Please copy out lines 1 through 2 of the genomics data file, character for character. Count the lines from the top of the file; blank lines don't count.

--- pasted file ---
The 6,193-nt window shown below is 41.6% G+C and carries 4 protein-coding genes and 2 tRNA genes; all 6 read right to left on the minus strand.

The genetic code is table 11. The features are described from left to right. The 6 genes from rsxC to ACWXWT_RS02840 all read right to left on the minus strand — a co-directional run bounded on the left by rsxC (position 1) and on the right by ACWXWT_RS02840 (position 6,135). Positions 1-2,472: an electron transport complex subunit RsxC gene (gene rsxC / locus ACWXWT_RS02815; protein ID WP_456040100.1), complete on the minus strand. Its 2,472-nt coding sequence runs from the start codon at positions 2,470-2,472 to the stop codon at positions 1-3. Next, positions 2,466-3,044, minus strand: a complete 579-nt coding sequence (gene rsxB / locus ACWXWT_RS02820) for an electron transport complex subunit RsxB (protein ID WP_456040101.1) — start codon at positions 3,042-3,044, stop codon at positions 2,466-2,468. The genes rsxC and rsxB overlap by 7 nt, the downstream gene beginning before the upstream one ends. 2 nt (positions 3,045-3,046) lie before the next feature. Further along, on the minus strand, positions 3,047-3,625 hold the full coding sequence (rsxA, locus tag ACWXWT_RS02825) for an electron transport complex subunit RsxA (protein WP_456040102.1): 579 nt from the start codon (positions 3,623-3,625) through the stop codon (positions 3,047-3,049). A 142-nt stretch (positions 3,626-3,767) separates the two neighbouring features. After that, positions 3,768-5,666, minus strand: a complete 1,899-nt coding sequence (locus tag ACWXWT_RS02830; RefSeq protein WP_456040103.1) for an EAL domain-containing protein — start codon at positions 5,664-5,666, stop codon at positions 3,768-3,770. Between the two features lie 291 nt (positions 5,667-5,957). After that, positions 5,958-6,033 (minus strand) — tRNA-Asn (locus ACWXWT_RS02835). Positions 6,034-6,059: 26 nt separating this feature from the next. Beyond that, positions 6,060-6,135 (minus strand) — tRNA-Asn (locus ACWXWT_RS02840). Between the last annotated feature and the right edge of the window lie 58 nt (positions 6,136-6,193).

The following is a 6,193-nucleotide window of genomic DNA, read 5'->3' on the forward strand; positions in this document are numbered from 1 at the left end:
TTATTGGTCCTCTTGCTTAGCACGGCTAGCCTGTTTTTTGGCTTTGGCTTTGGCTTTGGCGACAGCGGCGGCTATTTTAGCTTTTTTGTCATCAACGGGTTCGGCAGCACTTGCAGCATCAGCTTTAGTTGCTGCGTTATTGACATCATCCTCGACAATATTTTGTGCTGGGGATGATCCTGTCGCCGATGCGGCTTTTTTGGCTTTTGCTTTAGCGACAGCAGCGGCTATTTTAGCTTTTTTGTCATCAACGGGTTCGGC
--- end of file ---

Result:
The 6,193-nt window shown below is 41.6% G+C and carries 4 protein-coding genes and 2 tRNA genes; all 6 read right to left on the minus strand.

The genetic code is table 11. The features are described from left to right. The 6 genes from rsxC to ACWXWT_RS02840 all read right to left on the minus strand — a co-directional run bounded on the left by rsxC (position 1) and on the right by ACWXWT_RS02840 (position 6,135). Positions 1-2,472: an electron transport complex subunit RsxC gene (gene rsxC / locus ACWXWT_RS02815; protein ID WP_456040100.1), complete on the minus strand. Its 2,472-nt coding sequence runs from the start codon at positions 2,470-2,472 to the stop codon at positions 1-3. Next, positions 2,466-3,044, minus strand: a complete 579-nt coding sequence (gene rsxB / locus ACWXWT_RS02820) for an electron transport complex subunit RsxB (protein ID WP_456040101.1) — start codon at positions 3,042-3,044, stop codon at positions 2,466-2,468. The genes rsxC and rsxB overlap by 7 nt, the downstream gene beginning before the upstream one ends. 2 nt (positions 3,045-3,046) lie before the next feature. Further along, on the minus strand, positions 3,047-3,625 hold the full coding sequence (rsxA, locus tag ACWXWT_RS02825) for an electron transport complex subunit RsxA (protein WP_456040102.1): 579 nt from the start codon (positions 3,623-3,625) through the stop codon (positions 3,047-3,049). A 142-nt stretch (positions 3,626-3,767) separates the two neighbouring features. After that, positions 3,768-5,666, minus strand: a complete 1,899-nt coding sequence (locus tag ACWXWT_RS02830; RefSeq protein WP_456040103.1) for an EAL domain-containing protein — start codon at positions 5,664-5,666, stop codon at positions 3,768-3,770. Between the two features lie 291 nt (positions 5,667-5,957). After that, positions 5,958-6,033 (minus strand) — tRNA-Asn (locus ACWXWT_RS02835). Positions 6,034-6,059: 26 nt separating this feature from the next. Beyond that, positions 6,060-6,135 (minus strand) — tRNA-Asn (locus ACWXWT_RS02840). Between the last annotated feature and the right edge of the window lie 58 nt (positions 6,136-6,193).